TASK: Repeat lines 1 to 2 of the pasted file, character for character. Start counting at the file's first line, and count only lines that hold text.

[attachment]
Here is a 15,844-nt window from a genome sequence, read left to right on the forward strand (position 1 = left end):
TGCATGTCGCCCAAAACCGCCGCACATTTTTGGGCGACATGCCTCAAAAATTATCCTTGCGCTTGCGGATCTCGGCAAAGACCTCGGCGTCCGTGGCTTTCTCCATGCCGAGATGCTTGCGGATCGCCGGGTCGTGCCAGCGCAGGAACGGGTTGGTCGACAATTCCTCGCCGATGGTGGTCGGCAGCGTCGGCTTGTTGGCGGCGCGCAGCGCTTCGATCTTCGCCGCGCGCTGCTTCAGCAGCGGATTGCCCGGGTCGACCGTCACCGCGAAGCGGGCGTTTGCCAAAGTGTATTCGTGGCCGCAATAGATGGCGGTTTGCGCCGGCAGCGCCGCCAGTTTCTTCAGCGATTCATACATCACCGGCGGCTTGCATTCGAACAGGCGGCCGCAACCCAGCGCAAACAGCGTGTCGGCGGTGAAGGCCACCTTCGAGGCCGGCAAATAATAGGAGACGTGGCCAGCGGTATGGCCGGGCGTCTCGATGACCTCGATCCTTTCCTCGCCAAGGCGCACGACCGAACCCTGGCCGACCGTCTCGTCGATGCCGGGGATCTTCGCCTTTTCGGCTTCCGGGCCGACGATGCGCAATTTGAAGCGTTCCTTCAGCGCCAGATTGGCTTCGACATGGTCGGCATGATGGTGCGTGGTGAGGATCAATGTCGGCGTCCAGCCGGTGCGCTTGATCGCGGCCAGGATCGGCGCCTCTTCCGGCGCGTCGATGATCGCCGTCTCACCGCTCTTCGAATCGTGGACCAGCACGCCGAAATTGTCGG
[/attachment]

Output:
Here is a 15,844-nt window from a genome sequence, read left to right on the forward strand (position 1 = left end):
TGCATGTCGCCCAAAACCGCCGCACATTTTTGGGCGACATGCCTCAAAAATTATCCTTGCGCTTGCGGATCTCGGCAAAGACCTCGGCGTCCGTGGCTTTCTCCATGCCGAGATGCTTGCGGATCGCCGGGTCGTGCCAGCGCAGGAACGGGTTGGTCGACAATTCCTCGCCGATGGTGGTCGGCAGCGTCGGCTTGTTGGCGGCGCGCAGCGCTTCGATCTTCGCCGCGCGCTGCTTCAGCAGCGGATTGCCCGGGTCGACCGTCACCGCGAAGCGGGCGTTTGCCAAAGTGTATTCGTGGCCGCAATAGATGGCGGTTTGCGCCGGCAGCGCCGCCAGTTTCTTCAGCGATTCATACATCACCGGCGGCTTGCATTCGAACAGGCGGCCGCAACCCAGCGCAAACAGCGTGTCGGCGGTGAAGGCCACCTTCGAGGCCGGCAAATAATAGGAGACGTGGCCAGCGGTATGGCCGGGCGTCTCGATGACCTCGATCCTTTCCTCGCCAAGGCGCACGACCGAACCCTGGCCGACCGTCTCGTCGATGCCGGGGATCTTCGCCTTTTCGGCTTCCGGGCCGACGATGCGCAATTTGAAGCGTTCCTTCAGCGCCAGATTGGCTTCGACATGGTCGGCATGATGGTGCGTGGTGAGGATCAATGTCGGCGTCCAGCCGGTGCGCTTGATCGCGGCCAGGATCGGCGCCTCTTCCGGCGCGTCGATGATCGCCGTCTCACCGCTCTTCGAATCGTGGACCAGCACGCCGAAATTGTCGG